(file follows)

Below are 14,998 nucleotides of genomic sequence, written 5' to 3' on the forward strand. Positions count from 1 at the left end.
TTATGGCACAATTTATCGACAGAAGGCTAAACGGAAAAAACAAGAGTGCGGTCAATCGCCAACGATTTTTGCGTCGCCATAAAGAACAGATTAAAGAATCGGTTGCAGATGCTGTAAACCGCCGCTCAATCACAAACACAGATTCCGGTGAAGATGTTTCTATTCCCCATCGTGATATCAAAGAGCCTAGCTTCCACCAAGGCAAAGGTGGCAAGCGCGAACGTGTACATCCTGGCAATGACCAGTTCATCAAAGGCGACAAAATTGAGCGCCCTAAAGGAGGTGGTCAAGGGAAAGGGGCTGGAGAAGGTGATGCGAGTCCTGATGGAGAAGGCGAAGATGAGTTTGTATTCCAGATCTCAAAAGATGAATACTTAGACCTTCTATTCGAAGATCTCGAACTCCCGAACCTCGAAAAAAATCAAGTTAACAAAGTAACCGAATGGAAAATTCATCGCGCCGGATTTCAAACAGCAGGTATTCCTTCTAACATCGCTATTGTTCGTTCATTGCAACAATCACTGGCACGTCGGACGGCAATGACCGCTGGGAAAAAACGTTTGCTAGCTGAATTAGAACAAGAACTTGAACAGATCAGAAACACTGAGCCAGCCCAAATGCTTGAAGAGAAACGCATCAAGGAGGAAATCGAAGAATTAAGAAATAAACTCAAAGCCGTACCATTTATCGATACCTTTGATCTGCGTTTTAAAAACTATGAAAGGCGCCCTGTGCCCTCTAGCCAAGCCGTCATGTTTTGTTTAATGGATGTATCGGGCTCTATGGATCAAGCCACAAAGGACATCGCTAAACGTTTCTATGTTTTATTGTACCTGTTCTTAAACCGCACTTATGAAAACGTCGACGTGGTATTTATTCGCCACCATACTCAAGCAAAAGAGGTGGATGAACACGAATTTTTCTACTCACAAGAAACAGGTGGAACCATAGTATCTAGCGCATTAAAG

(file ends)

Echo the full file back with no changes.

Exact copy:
Below are 14,998 nucleotides of genomic sequence, written 5' to 3' on the forward strand. Positions count from 1 at the left end.
TTATGGCACAATTTATCGACAGAAGGCTAAACGGAAAAAACAAGAGTGCGGTCAATCGCCAACGATTTTTGCGTCGCCATAAAGAACAGATTAAAGAATCGGTTGCAGATGCTGTAAACCGCCGCTCAATCACAAACACAGATTCCGGTGAAGATGTTTCTATTCCCCATCGTGATATCAAAGAGCCTAGCTTCCACCAAGGCAAAGGTGGCAAGCGCGAACGTGTACATCCTGGCAATGACCAGTTCATCAAAGGCGACAAAATTGAGCGCCCTAAAGGAGGTGGTCAAGGGAAAGGGGCTGGAGAAGGTGATGCGAGTCCTGATGGAGAAGGCGAAGATGAGTTTGTATTCCAGATCTCAAAAGATGAATACTTAGACCTTCTATTCGAAGATCTCGAACTCCCGAACCTCGAAAAAAATCAAGTTAACAAAGTAACCGAATGGAAAATTCATCGCGCCGGATTTCAAACAGCAGGTATTCCTTCTAACATCGCTATTGTTCGTTCATTGCAACAATCACTGGCACGTCGGACGGCAATGACCGCTGGGAAAAAACGTTTGCTAGCTGAATTAGAACAAGAACTTGAACAGATCAGAAACACTGAGCCAGCCCAAATGCTTGAAGAGAAACGCATCAAGGAGGAAATCGAAGAATTAAGAAATAAACTCAAAGCCGTACCATTTATCGATACCTTTGATCTGCGTTTTAAAAACTATGAAAGGCGCCCTGTGCCCTCTAGCCAAGCCGTCATGTTTTGTTTAATGGATGTATCGGGCTCTATGGATCAAGCCACAAAGGACATCGCTAAACGTTTCTATGTTTTATTGTACCTGTTCTTAAACCGCACTTATGAAAACGTCGACGTGGTATTTATTCGCCACCATACTCAAGCAAAAGAGGTGGATGAACACGAATTTTTCTACTCACAAGAAACAGGTGGAACCATAGTATCTAGCGCATTAAAG